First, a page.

Wednesday, November 20, 2019

Create Veeam Graph

via the Veeam Backup Enterprise Manager webAPI


How can I identify VMs that were never properly configured for backups.  Or somehow aren't being backed up at the frequency intended?


Create a knowledge graph with data from my Veeam backup servers in order to verify that backups were configured and running for intended VMs. 

For example: The data could be compared via query against data in your IT Asset Management that defines which machines are supposed to be protected.

You may find it helpful to also have your VMware data within your graph.  Here's how to do that.

The schema for this graph is fairly simple:

But enough of all that, on to the instructions!


Known Issues:
    • The scripts currently don't clean up after themselves.  I'm still working out exactly how often to purge old job data.  You could also just INIT the whole graph periodically.
    • This graph isn't intended to import ALL information about backups.  It's focused on capturing the latest successful backup for each configured VM.

Installation: Steps (powershell)
Login using the account you intend to use (particularly if scheduling for automation) 
Now download the scripts to run the veeam data ingester from the github repositories via powershell:
This will result in the scripts being downloaded into %programfiles%\blue net inc\Graph-Commit"\

cd "$env:programfiles\blue net inc\graph-commit"
.\update-modules.ps1 -gitrepo pdrangeid/veeam-maint -gitfile purge-veeam.cypher
.\update-modules.ps1 -gitrepo pdrangeid/veeam-maint -gitfile init-veeam-wrapper.ps1
.\update-modules.ps1 -gitrepo pdrangeid/veeam-maint -gitfile init-veeam.cypher
.\update-modules.ps1 -gitrepo pdrangeid/veeam-maint -gitfile refresh-veeam.cypher
.\update-modules.ps1 -gitrepo pdrangeid/veeam-maint -gitfile refresh-veeam-last-backup.cypher

If this is the first time using your neo4j database with my scripts, you will need to identify your Neo4j server location and provide credentials.

This cmdlet will also verify you have the DotNET neo4j driver installed (The set-regcredentials cmdlet can install it automatically for you using the nuget package manager):

.\set-regcredentials.ps1 -credname myn4jserver -n4j

The prerequisites (Nuget, Neo4J dotNet driver) will be validated and prompted to be installed if missing.  Once complete it will validate connectivity to your neo4j database instance.  A successful result should look like this:

Now let's set our veeam credentials and store them in the registry.This will display a prompt for you to supply your veeam username and password.  This data will be stored in


The password will be stored as a securestring value which can only be decrypted on this computer when logged in as the user you are currently authenticated as now.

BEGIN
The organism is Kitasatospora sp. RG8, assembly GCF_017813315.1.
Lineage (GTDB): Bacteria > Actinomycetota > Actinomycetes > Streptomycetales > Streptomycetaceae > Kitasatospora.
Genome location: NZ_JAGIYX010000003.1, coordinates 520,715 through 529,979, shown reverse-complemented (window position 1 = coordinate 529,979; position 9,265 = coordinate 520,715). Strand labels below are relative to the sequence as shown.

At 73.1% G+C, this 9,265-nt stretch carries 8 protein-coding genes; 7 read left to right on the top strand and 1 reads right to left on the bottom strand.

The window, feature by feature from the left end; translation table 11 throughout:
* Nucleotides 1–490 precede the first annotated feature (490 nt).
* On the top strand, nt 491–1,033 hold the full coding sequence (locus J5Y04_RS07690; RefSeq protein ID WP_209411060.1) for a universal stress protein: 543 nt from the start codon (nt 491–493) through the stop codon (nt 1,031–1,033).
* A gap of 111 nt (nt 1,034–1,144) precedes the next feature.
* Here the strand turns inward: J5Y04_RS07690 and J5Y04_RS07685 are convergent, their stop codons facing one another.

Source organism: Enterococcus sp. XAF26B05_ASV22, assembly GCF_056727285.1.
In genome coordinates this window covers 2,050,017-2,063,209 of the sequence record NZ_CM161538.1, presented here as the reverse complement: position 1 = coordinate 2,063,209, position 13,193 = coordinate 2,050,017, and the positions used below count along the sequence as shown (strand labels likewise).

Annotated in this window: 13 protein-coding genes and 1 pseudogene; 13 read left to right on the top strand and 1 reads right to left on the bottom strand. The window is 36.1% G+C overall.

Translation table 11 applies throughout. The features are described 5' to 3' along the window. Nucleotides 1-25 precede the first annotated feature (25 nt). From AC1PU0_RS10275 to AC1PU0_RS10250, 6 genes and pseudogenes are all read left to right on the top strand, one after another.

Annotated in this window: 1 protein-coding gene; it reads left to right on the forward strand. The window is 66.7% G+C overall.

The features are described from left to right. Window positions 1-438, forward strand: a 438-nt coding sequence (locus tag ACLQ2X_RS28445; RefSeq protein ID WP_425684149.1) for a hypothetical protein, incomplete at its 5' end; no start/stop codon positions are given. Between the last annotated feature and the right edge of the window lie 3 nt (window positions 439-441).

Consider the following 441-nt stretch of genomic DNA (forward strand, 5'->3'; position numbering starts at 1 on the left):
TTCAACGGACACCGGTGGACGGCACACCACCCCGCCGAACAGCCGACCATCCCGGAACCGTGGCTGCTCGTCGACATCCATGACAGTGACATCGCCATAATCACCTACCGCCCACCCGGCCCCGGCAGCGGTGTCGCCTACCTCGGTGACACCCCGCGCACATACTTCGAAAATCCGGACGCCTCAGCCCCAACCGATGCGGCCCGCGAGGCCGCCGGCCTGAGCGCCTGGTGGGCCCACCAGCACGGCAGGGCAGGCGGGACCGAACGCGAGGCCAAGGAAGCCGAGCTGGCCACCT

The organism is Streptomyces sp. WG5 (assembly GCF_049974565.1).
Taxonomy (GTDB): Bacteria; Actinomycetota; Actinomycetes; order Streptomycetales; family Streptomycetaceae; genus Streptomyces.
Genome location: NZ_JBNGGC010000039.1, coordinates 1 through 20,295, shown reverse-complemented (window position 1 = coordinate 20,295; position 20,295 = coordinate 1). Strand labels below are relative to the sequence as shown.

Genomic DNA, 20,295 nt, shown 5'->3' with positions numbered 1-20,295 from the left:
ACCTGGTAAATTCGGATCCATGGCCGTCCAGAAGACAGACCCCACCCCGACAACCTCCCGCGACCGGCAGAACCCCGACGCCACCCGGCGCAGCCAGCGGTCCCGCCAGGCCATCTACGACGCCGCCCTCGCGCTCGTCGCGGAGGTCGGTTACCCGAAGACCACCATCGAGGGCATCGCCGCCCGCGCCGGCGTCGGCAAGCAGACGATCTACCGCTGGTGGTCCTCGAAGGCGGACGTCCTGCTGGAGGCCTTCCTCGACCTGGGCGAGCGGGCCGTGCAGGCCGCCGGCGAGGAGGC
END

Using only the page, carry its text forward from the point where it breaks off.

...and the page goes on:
If successful you will see a message, you can also verify it in the registry:
.\set-regcredentials.ps1 -credname yourveeamservername -credpath "neo4j-wrapper\Credentials"

Let's test the script.  By using the -sessionkey switch we indicate we don't want to run the script, but just authenticate to the VeeamAPI and return a session key to use.
.\init-veeam-wrapper.ps1 -baseapiurl http://yourveeamserver:9399/api -veeamcred myveeam -neo4jdatasource myn4jserver -sessionkey

If you returned a proper session id that means the wrapper script was able to retrieve a session key for authentication.  Run the command again omitting the -sessionkey switch and adding the -init switch to run the script for real this time.

.\init-veeam-wrapper.ps1 -baseapiurl http://yourveeamserver:9399/api -veeamcred myveeam -neo4jdatasource myn4jserver -init
What does -init do?
The -init switch runs the initial ingestion of Veeam backups.  It also takes the longest.

a)  Creates (:Veeamserver) nodes
b)  Create (:Veeamjob) nodes, and relates them to their (:Veeamserver)
c) Creates (:Veeamprotectedvm) nodes (these are all the VMs that Veeam is aware of)

d) Finally it locates restore points to discover the MOST RECENT restore point for each (:Veeamprotectedvm)
Discovery is performed from most recent through 32 days old.  Once a valid restore point is discovered it stops trying to find valid restore points for that VM (remember, we're just trying to validate the most recent valid restore point for each protected asset)

If you have multiple Veeam backup servers, be sure to run the -init process for any additional Veeam API endpoints.
Now we want to put the Veeam backups into "buckets" identifying how recently they are backed up:

$scriptpath = "$env:programfiles\blue net inc\graph-commit\get-cypher-results.ps1"
$csp="$env:programfiles\blue net inc\graph-commit\refresh-veeam-last-backup.cypher"
. $scriptPath -Datasource 'myn4jserver' -cypherscript $csp -logging 'myn4jserver'

Finally, you can now run the lighter-weight "refresh" script periodically (I run it hourly).
You only need to re-run the "init" script if you want to purge the data and start over.

$scriptpath = "$env:programfiles\blue net inc\graph-commit\get-cypher-results.ps1"
$csp="$env:programfiles\blue net inc\graph-commit\refresh-veeam-last-backup.cypher"
. $scriptPath -Datasource 'myn4jserver' -cypherscript $csp -logging 'myn4jserver'

Review the Veeam data that was imported.  Here are some sample cypher queries that will present an explorable graph:
// SHOW veeam backups
MATCH (lgb:Lastgoodbackup)
MATCH (lgb)--(vvm:Veeamprotectedvm)
return lgb,vvm

Show specific Job information:

// Show jobs, backups, VMs, and lastgoodbackup for any jobs with 'exchange' in the job name
MATCH (vs:Veeamserver)--(vj:Veeamjob)--(vb:Veeambackup) where toLower( contains 'exchange'
OPTIONAL MATCH (vb)--(vvm:Veeamprotectedvm)--(lgb:Lastgoodbackup)
return vs,vj,vb,vvm,lgb

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